Noam Scheiber
Senior Editor

Did Hillary Luck Out With Time Magazine?
January 05, 2008

A pair of random Hillary thoughts: 1.) Is it possible that Hillary has caught a big break from Time's new publication schedule? Since its re-launch about a year ago, Time has closed its weekly print issue on Wednesday night and hit news stands Friday. Newsweek continues to close Saturday night and hit news stands Monday. Now, obviously, the big news-weeklies don't pack the punch they used to. But I have to think that glowing coverage from both of them would have, in addition to effectively giving Obama millions of dollars in free direct-mail, created a mini-sensation on television, too.

Is New Hampshire A Must-win For Obama?
January 05, 2008

I'm watching Russert's cable show on MSNBC right now--he's got the ever-wise Chuck Todd on, along with Andrea Mitchell and David Gregory. (By the way, I feel like we at TNR are always saying how much better MSNBC's coverage is than its cable rivals'. I didn't catch too much of it Thursday night, but that rule seemed to apply based on what I saw...) Anyway, Todd was making what I thought was a pretty provocative point, though maybe I've been away from the DC pack too long to know what the current mood is. (Got out of Iowa late yesterday, then laid low when I got here.

More On The Clinton Counter-offensive
January 05, 2008

Marc Ambinder laid out the Clinton game-plan yesterday morning, apparently based on an internal campaign conference call.

The Story Of Obama's Victory
January 04, 2008

A few minutes after Barack Obama’s victory speech last night I ran into the ubiquitous Gordon Fischer, the former Iowa Democratic chairman turned dedicated Obama booster. In the weeks leading up to the caucuses, Fischer had developed a reputation for slightly-excessive optimism. For instance, when I’d seen him at an Obama event four days earlier, the pundits were whispering about an Obama swoon. Fischer pronounced the race “dead even." He’d also predicted a caucus-night turnout of 200,000 people—something most of us deemed preposterous. As it happened, of course, Fischer was too conservative.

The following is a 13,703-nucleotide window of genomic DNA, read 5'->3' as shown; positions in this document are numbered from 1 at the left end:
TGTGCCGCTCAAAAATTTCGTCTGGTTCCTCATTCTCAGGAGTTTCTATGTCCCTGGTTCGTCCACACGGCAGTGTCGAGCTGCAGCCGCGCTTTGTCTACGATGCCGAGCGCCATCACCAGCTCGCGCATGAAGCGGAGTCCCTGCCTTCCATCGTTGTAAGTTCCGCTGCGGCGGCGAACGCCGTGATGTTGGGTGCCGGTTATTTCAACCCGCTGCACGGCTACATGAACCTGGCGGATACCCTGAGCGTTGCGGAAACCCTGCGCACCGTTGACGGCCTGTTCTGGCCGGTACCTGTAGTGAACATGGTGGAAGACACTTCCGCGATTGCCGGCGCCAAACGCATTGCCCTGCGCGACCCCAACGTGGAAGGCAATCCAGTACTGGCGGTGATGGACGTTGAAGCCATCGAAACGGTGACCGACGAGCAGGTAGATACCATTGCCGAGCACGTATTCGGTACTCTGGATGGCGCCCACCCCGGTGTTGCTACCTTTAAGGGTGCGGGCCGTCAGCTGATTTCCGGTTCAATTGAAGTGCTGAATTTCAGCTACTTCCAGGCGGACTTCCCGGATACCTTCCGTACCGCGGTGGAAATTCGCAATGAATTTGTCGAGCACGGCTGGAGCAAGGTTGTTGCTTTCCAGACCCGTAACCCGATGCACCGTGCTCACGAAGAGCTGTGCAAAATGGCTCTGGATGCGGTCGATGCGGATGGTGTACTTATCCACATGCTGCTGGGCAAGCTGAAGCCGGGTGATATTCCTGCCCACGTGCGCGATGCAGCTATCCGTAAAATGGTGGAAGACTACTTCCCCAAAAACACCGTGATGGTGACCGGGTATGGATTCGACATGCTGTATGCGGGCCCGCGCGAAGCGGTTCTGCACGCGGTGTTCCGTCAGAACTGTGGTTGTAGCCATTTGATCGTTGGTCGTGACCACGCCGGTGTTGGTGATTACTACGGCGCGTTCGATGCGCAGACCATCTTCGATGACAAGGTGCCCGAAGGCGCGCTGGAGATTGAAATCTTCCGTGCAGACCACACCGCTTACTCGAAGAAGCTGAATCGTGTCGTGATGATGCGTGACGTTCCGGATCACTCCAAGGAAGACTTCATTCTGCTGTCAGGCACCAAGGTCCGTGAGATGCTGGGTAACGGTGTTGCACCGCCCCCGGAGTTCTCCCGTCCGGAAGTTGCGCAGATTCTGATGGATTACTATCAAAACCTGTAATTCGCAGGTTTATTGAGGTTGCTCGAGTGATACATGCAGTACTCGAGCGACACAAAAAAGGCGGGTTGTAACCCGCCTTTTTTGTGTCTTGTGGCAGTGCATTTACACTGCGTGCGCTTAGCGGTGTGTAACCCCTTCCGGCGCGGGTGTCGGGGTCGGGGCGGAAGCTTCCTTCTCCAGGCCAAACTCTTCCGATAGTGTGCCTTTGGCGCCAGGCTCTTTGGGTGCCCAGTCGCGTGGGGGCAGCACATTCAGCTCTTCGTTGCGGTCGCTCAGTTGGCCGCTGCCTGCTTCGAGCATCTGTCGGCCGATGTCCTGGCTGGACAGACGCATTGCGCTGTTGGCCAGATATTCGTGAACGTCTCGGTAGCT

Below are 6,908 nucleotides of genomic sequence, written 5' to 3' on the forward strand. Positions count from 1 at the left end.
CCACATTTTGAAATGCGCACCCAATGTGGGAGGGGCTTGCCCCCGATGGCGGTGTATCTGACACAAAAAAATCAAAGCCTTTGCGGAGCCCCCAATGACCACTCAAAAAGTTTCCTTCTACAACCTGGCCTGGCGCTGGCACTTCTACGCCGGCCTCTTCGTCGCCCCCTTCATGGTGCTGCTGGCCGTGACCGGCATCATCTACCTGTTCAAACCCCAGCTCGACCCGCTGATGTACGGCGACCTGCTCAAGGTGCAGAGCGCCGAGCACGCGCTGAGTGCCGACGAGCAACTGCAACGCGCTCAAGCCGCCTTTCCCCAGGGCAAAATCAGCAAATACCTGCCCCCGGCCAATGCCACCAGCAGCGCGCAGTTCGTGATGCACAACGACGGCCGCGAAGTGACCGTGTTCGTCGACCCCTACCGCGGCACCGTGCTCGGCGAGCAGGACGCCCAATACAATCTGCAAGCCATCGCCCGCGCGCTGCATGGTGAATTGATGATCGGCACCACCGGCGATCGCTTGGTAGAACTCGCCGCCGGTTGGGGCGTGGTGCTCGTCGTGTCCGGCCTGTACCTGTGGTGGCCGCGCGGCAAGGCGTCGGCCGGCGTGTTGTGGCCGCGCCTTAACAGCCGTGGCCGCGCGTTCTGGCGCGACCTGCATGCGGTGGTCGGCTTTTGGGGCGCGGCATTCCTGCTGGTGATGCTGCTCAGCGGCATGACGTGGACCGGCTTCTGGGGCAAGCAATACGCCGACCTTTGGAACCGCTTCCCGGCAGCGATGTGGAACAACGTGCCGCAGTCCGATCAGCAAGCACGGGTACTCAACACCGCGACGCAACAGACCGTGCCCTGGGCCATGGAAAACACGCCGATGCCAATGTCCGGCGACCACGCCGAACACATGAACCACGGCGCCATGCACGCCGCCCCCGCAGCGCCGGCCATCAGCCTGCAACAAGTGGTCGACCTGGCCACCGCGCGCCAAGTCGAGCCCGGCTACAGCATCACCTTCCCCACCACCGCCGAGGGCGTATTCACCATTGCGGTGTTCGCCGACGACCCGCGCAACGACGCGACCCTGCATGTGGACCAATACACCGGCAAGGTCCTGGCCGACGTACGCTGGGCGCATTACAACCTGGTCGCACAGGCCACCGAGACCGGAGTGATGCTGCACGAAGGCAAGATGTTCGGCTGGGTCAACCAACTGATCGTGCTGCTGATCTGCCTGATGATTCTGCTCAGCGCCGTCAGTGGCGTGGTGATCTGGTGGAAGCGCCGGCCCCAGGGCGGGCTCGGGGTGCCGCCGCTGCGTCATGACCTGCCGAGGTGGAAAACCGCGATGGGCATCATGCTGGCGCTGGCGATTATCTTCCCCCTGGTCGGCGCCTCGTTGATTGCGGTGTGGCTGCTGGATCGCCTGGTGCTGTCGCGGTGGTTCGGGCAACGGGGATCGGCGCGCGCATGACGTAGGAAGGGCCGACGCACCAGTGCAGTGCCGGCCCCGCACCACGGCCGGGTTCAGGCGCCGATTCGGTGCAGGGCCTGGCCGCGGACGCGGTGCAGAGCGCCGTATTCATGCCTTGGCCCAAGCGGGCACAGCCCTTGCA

What Did Surprise The Clintonites
January 04, 2008

Karen Tumulty makes a good point in her piece about Hillary's next move:  So it would appear Clinton has little choice but to try to create a new dynamic. Behind the scenes, her strategists have already begun to figure out how much heat to put on the sudden frontrunner, whose win was far more decisive than just about anyone had expected. My hunch was that the Clintons weren't blind-sided by the loss in Iowa. But the margin clearly did come as a surprise. (Just recall how vigorously Mark Penn objected to the Des Moines Register poll that predicted last night's outcome.

And Now For The Inevitable Trippi Angle
January 04, 2008

A Democratic consultant who knows Trippi writes: There is something almost poignant about what happened last night from Trippi's point of view. Obama pulled off in IA and is on the verge of pulling off nationally exactly what Joe's been dreaming about and working for his whole career. As I watched Obama last night--particularly the line, "I know you didn't do this for me" or words to that effect--it struck me that, in many ways, he's taken Trippi's public advice to heart (as expressed in an article you wrote) about making the movement "not about him." It's almost like he's advising Obama from

Whouley High Harmony
January 04, 2008

I agree with the CW that Hillary faces serious challenges in getting back into this race, but I'm not prepared to count her out so quickly. One reason is something I alluded to at the end of my caucus wrap-up piece last night but didn't completely tease out: The Iowa results didn't really catch the Clintonites by surprise. In fact, the Clinton camp had, on some level, been anticipating this for weeks. What's the evidence for this?

The View From The Winner's Circle
January 04, 2008

A few minutes after Barack Obama’s victory speech last night I ran into the ubiquitous Gordon Fischer, the former Iowa Democratic chairman turned dedicated Obama booster. In the weeks leading up to the caucuses, Fischer had developed a reputation for slightly-excessive optimism. For instance, when I’d seen him at an Obama event four days earlier, the pundits were whispering about an Obama swoon. Fischer pronounced the race “dead even." He’d also predicted a caucus-night turnout of 200,000 people—something most of us deemed preposterous.

Fully Devoted
January 03, 2008

I missed Mike Huckabee’s press conference on Monday--the one where he spiked his own attack ad, then promptly screened it for the national media. In my infinite wisdom, I decided to catch a Joe Biden event instead. (I’d been to half a dozen Huckabee pressers already. What more was there to see?) So, as penance, I skipped the nap I’d been planning and caught Huckabee’s New Year’s event at Des Moines’ Wakonda Club instead. When I arrived, a local talk radio host named Steve Deace was hard at work on a microphone.

Final Word From Ankeny On Indeps And Gopers (or: More Good News For Obama)
January 03, 2008

Ankeny, Iowa The caucus chairman let me peruse the new-registration rolls after the dust cleared here. The final tally: Obama 52, Edwards 15, Clinton 10. Again, these aren't all former Republicans and Independents--you have to re-register if you moved in from another precinct. But it does bode well both for Obama's strategy of relying on non-traditional caucusgoers--and for the Des Moines Register's widely-panned polling methodology (which found that non-Democrats would account for a historically large portion of the caucus turnout). --Noam Scheiber  

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